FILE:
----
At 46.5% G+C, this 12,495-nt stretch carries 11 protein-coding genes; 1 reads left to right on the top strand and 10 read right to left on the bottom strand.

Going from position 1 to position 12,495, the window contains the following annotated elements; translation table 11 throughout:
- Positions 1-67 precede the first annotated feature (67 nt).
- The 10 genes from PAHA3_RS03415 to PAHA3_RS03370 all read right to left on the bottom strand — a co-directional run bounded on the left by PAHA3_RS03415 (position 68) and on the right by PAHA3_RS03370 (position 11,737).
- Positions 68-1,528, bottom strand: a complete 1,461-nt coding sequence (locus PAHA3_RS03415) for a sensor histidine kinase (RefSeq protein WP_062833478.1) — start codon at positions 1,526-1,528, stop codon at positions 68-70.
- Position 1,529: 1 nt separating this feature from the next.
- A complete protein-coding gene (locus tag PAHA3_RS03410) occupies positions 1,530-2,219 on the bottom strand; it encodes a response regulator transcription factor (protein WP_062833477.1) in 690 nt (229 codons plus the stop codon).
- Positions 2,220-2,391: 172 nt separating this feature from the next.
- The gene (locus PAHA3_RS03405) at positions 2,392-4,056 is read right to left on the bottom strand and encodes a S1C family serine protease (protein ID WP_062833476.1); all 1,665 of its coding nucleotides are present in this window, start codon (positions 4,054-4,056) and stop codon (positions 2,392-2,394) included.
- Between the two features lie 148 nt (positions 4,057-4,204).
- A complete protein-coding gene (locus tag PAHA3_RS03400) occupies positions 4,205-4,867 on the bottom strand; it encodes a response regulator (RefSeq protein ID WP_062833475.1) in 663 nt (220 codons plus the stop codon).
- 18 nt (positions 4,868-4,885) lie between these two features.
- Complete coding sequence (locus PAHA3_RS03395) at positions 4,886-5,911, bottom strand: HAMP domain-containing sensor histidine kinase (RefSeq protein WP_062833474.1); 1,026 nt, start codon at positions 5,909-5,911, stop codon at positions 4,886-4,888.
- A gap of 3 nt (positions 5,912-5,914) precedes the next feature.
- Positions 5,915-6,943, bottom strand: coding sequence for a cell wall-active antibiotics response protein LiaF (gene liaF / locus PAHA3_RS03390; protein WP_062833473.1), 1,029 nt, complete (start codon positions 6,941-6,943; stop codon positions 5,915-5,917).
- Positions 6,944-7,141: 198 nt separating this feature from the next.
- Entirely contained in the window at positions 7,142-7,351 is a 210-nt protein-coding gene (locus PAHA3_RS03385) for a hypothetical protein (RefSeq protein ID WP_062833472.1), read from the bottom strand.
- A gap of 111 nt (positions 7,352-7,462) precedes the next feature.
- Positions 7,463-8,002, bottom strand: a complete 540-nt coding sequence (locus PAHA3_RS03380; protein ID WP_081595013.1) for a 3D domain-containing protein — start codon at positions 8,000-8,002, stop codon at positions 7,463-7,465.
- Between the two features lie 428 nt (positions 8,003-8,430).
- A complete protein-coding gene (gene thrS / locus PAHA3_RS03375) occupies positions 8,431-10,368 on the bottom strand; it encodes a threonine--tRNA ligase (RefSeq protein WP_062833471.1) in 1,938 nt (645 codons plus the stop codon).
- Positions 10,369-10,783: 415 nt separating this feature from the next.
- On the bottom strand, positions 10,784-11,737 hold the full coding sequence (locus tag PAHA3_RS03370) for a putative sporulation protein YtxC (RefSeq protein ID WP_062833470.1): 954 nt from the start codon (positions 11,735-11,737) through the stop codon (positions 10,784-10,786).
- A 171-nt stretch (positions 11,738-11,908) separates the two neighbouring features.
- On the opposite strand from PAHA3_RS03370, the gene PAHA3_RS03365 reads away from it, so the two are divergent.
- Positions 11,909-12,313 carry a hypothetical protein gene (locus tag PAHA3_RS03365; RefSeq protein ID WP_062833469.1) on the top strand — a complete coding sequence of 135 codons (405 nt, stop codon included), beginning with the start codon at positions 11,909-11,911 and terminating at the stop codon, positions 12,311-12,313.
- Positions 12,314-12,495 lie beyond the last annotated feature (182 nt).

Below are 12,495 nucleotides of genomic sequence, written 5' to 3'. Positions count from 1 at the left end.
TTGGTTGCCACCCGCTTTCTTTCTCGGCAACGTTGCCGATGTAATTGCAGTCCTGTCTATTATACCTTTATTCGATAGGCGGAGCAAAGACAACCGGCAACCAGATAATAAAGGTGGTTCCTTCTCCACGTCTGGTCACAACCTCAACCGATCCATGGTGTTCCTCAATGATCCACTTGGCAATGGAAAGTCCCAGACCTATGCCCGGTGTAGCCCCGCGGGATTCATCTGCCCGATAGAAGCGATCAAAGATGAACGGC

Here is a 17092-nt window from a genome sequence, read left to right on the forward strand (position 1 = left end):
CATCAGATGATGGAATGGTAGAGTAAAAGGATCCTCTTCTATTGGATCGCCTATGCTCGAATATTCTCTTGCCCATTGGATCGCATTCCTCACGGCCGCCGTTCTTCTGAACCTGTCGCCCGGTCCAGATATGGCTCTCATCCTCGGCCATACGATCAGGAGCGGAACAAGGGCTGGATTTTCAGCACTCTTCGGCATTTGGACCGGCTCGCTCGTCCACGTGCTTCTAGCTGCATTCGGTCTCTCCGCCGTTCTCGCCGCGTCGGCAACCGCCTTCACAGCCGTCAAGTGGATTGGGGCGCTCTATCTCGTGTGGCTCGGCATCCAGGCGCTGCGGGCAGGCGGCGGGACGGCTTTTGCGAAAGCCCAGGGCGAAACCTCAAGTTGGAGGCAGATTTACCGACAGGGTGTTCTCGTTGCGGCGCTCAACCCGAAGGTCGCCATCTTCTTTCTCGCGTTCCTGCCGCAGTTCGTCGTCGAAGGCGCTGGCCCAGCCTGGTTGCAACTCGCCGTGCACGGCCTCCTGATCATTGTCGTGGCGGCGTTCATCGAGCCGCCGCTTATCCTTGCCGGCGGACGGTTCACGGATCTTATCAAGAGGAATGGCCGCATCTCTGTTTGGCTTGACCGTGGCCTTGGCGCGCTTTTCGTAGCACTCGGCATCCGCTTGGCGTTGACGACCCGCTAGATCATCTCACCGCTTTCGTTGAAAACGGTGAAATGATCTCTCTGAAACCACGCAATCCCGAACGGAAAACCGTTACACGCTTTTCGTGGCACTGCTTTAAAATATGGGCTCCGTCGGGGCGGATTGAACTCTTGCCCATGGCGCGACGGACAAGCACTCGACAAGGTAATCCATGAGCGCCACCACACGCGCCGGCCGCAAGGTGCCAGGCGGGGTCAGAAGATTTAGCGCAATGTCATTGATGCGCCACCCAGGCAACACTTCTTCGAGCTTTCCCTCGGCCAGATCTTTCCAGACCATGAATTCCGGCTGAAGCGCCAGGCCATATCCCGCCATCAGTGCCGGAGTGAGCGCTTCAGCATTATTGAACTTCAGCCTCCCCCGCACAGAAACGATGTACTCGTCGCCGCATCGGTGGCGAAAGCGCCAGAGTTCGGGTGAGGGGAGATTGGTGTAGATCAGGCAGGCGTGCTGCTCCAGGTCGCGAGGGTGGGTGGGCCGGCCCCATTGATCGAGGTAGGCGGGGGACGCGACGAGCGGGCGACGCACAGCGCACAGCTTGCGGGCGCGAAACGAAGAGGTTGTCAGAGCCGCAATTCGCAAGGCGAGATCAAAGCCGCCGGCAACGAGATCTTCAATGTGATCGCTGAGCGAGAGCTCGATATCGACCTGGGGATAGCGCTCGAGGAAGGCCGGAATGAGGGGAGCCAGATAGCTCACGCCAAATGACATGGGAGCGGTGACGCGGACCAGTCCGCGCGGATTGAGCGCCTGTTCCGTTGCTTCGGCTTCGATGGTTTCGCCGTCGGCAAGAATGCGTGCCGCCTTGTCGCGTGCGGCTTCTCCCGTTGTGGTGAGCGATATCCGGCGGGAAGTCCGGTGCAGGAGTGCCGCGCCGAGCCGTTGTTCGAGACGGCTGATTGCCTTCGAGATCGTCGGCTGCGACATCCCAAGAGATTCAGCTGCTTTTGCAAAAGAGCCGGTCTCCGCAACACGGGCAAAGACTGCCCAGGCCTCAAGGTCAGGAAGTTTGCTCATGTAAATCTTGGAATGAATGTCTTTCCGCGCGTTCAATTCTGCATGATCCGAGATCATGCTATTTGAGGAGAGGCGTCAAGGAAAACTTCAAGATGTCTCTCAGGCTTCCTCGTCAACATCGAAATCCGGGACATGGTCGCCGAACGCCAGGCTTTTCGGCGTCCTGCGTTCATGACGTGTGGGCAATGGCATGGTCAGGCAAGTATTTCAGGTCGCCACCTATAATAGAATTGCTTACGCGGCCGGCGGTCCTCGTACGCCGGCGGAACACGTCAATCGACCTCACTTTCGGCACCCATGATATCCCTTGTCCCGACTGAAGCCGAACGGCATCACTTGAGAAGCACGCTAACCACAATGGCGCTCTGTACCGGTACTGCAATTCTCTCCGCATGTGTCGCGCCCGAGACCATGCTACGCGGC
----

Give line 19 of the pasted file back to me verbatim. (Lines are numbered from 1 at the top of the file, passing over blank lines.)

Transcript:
- Positions 7,463-8,002, bottom strand: a complete 540-nt coding sequence (locus PAHA3_RS03380; protein ID WP_081595013.1) for a 3D domain-containing protein — start codon at positions 8,000-8,002, stop codon at positions 7,463-7,465.